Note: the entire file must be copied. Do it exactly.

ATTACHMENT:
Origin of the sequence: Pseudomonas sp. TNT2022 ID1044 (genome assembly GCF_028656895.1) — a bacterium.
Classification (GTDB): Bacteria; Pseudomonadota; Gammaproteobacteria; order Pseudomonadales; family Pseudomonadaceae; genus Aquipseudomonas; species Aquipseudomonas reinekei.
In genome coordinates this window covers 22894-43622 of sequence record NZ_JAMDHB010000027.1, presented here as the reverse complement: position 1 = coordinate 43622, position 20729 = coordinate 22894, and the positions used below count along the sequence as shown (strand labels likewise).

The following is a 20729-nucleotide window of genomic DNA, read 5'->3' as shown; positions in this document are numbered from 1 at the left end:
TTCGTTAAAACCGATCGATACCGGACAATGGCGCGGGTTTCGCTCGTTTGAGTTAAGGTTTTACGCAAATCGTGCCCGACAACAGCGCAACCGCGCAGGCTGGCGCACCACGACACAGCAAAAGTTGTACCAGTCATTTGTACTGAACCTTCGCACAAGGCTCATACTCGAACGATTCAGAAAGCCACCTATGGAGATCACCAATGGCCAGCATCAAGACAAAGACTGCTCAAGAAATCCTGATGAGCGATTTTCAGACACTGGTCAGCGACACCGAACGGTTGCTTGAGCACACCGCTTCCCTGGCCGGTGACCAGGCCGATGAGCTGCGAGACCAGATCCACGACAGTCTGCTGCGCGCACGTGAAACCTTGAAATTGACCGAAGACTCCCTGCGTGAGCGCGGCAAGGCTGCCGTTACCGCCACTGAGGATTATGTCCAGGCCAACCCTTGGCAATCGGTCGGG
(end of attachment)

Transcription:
Origin of the sequence: Pseudomonas sp. TNT2022 ID1044 (genome assembly GCF_028656895.1) — a bacterium.
Classification (GTDB): Bacteria; Pseudomonadota; Gammaproteobacteria; order Pseudomonadales; family Pseudomonadaceae; genus Aquipseudomonas; species Aquipseudomonas reinekei.
In genome coordinates this window covers 22894-43622 of sequence record NZ_JAMDHB010000027.1, presented here as the reverse complement: position 1 = coordinate 43622, position 20729 = coordinate 22894, and the positions used below count along the sequence as shown (strand labels likewise).

The following is a 20729-nucleotide window of genomic DNA, read 5'->3' as shown; positions in this document are numbered from 1 at the left end:
TTCGTTAAAACCGATCGATACCGGACAATGGCGCGGGTTTCGCTCGTTTGAGTTAAGGTTTTACGCAAATCGTGCCCGACAACAGCGCAACCGCGCAGGCTGGCGCACCACGACACAGCAAAAGTTGTACCAGTCATTTGTACTGAACCTTCGCACAAGGCTCATACTCGAACGATTCAGAAAGCCACCTATGGAGATCACCAATGGCCAGCATCAAGACAAAGACTGCTCAAGAAATCCTGATGAGCGATTTTCAGACACTGGTCAGCGACACCGAACGGTTGCTTGAGCACACCGCTTCCCTGGCCGGTGACCAGGCCGATGAGCTGCGAGACCAGATCCACGACAGTCTGCTGCGCGCACGTGAAACCTTGAAATTGACCGAAGACTCCCTGCGTGAGCGCGGCAAGGCTGCCGTTACCGCCACTGAGGATTATGTCCAGGCCAACCCTTGGCAATCGGTCGGG